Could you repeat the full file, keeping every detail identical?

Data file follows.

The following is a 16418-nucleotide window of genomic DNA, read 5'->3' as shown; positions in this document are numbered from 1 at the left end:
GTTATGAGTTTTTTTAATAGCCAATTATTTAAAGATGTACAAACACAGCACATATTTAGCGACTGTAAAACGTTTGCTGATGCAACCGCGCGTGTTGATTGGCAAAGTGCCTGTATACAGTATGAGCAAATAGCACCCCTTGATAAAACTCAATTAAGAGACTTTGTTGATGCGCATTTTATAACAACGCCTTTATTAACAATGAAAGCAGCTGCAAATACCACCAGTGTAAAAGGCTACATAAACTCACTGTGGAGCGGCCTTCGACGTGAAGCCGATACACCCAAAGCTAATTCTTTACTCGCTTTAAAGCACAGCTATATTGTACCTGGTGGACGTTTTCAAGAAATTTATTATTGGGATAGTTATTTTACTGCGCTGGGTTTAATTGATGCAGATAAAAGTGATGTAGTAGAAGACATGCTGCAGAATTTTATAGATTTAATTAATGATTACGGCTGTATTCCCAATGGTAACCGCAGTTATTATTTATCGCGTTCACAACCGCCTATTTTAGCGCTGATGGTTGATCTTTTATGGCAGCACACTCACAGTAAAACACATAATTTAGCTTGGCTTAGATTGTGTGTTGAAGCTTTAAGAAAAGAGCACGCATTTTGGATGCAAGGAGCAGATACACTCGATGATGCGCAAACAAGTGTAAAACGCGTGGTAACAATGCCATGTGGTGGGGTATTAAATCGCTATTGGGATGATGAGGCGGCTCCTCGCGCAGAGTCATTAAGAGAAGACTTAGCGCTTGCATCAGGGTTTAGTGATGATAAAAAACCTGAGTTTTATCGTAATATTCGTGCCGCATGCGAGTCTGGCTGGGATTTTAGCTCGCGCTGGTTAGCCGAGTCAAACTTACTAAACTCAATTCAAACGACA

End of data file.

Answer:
The following is a 16418-nucleotide window of genomic DNA, read 5'->3' as shown; positions in this document are numbered from 1 at the left end:
GTTATGAGTTTTTTTAATAGCCAATTATTTAAAGATGTACAAACACAGCACATATTTAGCGACTGTAAAACGTTTGCTGATGCAACCGCGCGTGTTGATTGGCAAAGTGCCTGTATACAGTATGAGCAAATAGCACCCCTTGATAAAACTCAATTAAGAGACTTTGTTGATGCGCATTTTATAACAACGCCTTTATTAACAATGAAAGCAGCTGCAAATACCACCAGTGTAAAAGGCTACATAAACTCACTGTGGAGCGGCCTTCGACGTGAAGCCGATACACCCAAAGCTAATTCTTTACTCGCTTTAAAGCACAGCTATATTGTACCTGGTGGACGTTTTCAAGAAATTTATTATTGGGATAGTTATTTTACTGCGCTGGGTTTAATTGATGCAGATAAAAGTGATGTAGTAGAAGACATGCTGCAGAATTTTATAGATTTAATTAATGATTACGGCTGTATTCCCAATGGTAACCGCAGTTATTATTTATCGCGTTCACAACCGCCTATTTTAGCGCTGATGGTTGATCTTTTATGGCAGCACACTCACAGTAAAACACATAATTTAGCTTGGCTTAGATTGTGTGTTGAAGCTTTAAGAAAAGAGCACGCATTTTGGATGCAAGGAGCAGATACACTCGATGATGCGCAAACAAGTGTAAAACGCGTGGTAACAATGCCATGTGGTGGGGTATTAAATCGCTATTGGGATGATGAGGCGGCTCCTCGCGCAGAGTCATTAAGAGAAGACTTAGCGCTTGCATCAGGGTTTAGTGATGATAAAAAACCTGAGTTTTATCGTAATATTCGTGCCGCATGCGAGTCTGGCTGGGATTTTAGCTCGCGCTGGTTAGCCGAGTCAAACTTACTAAACTCAATTCAAACGACA